• Sunday, December 03, 2023
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India’s footwear industry holds lessons for Aba


Aba is Nigeria’s major footwear hub and the market is valued at over N120billion. The activities and value of the industry is big enough to affect economic development in the South-East region and encourage trade relationships between various countries and Nigeria.

A report by Research and Markets show that in 2017, the global footwear market size was approximately $246.07 billion. Growing at a CAGR of 4.5 percent in the period 2017-2023, the market is projected to reach $320.44 billion by the end of the forecast period.

Similarly, it notes that the market growth is primarily attributed to high demand for convenient and comfortable footwear, adding that the key focus areas of these companies are innovative designs, product developments, and advanced technical fabrications, to boost the product sales.

Read Also: Footwear academy opens in Aba

India one of the fastest growing emerging markets and has its shoe manufacturing hub located in various areas in the country. In 2018, the country became the second largest footwear producer and one of the top 10 exporters. Its export was valued at $2.8 million that year, accounting for approximately 9.6 percent of the total global footwear output annually.

While India’s success was not overnight, the government supported the industry through grants and accessible loans. In 2017, the Indian government established the Indian Footwear Leather and Accessories Development Program (IFLADP) that grants 20-30 percent subsidy for Micro, Small and Medium enterprises (MSME) for capital expenditure purposes which include building a plant and buying machinery.

Furthermore, to encourage the business owners, the government set aside Rs2, 600 crore as a special package for fuelling the leather and footwear industry and also generate employment. Provision was also made for 300,000 people to be trained with the aid of government sponsorship annually.

The federal government needs to roll out accessible intervention funds that will help scale up production and promote expansion in Nigeria’s footwear industry, also adequate infrastructure should be made available to aid output and boost production to meet market demand globally and domestically.

The Indian shoe industry focuses on supplying domestic demand which is usually high before meeting global demand. Patronage of the made-in-Aba products should increase more importantly, the Executive Order 003 established by the president must be strictly complied with,

India’s footwear industry is driven by technological innovation and advancement. In line with global best practices and trend, the Aba leather industry must be centered on and driven by technological innovation in its output, design, activities, and branding. This will attract a wider market and improve patronage.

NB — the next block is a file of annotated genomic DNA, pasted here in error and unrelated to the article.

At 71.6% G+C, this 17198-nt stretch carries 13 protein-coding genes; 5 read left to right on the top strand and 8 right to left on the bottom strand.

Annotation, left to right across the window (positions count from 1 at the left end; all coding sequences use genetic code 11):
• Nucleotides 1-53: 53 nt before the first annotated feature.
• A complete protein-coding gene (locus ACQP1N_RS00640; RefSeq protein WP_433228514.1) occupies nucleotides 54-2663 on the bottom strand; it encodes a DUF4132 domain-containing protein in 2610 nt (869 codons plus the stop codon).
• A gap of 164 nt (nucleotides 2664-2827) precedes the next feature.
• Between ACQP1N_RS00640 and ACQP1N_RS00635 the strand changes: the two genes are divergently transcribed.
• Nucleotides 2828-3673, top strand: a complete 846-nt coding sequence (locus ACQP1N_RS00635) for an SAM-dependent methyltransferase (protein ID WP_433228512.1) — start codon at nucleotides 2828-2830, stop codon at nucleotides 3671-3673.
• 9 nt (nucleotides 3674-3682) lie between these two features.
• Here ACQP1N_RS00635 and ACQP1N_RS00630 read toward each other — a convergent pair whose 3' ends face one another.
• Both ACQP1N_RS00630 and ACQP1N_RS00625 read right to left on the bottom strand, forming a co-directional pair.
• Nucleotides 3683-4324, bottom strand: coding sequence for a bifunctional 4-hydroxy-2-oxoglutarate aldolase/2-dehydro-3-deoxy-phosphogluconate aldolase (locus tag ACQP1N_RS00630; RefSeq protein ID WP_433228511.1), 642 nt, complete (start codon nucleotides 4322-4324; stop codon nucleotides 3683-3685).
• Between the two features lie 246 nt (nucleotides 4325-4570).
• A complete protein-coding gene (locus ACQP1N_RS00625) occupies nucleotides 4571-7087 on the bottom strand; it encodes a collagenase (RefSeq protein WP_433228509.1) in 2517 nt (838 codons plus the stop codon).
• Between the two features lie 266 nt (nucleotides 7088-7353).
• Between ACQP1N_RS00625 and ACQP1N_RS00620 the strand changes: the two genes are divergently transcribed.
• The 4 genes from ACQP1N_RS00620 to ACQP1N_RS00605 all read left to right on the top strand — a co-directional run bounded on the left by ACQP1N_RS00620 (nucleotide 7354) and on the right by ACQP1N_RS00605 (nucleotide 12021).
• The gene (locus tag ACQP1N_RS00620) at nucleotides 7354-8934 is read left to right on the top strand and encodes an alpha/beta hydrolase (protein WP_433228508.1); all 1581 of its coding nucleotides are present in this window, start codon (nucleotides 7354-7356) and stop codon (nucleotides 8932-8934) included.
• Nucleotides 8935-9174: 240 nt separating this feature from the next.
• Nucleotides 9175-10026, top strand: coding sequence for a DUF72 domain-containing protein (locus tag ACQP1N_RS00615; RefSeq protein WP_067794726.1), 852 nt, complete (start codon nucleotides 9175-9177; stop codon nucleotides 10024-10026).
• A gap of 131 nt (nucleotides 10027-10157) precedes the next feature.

Furthermore, branding and marketing strategy must be indigenous and domesticated. Findings reveal that artisans in Aba brand their products as ‘made in China’ in order to boost market reach and improve patronage locally and globally. While it might serve its function, it kills the prospects of boosting Nigerian-made products and has negative impacts on local consumption of goods.

Shoemakers will need to work on rebranding and repackaging of their products for higher and wider consumer attraction/acceptability.

“Branding is important because it helps to change the perception of consumers who think that Aba products are inferior,” said Amanchukwu Nwankwo, a shoemaker in Aba.

The industry is in need of foreign investors and partners that will foster the much-desired growth development. Ken Anyanwu, national secretary, Association of Leather and Allied Industrialists of Nigeria (ALAIN), told BusinessDay in Aba that entry of foreign investors and partners into the market would enable the industry to compete globally and make funds for expansion easily accessible.

“With the presence of foreign investors, stakeholders in the industry will be exposed to trainings that will inspire new innovations and designs as well as external knowledge from foreign bodies.

Furthermore, access to foreign investors and partners will lead to reduction in infrastructure problems and reduce the lack of necessary machines and instruments. This will provide a platform for industrialization and increase output,” he said.

Taking cue from India’s shoe industry, Aba has the potential to become more significant in economic development agenda and become a more competitive hub.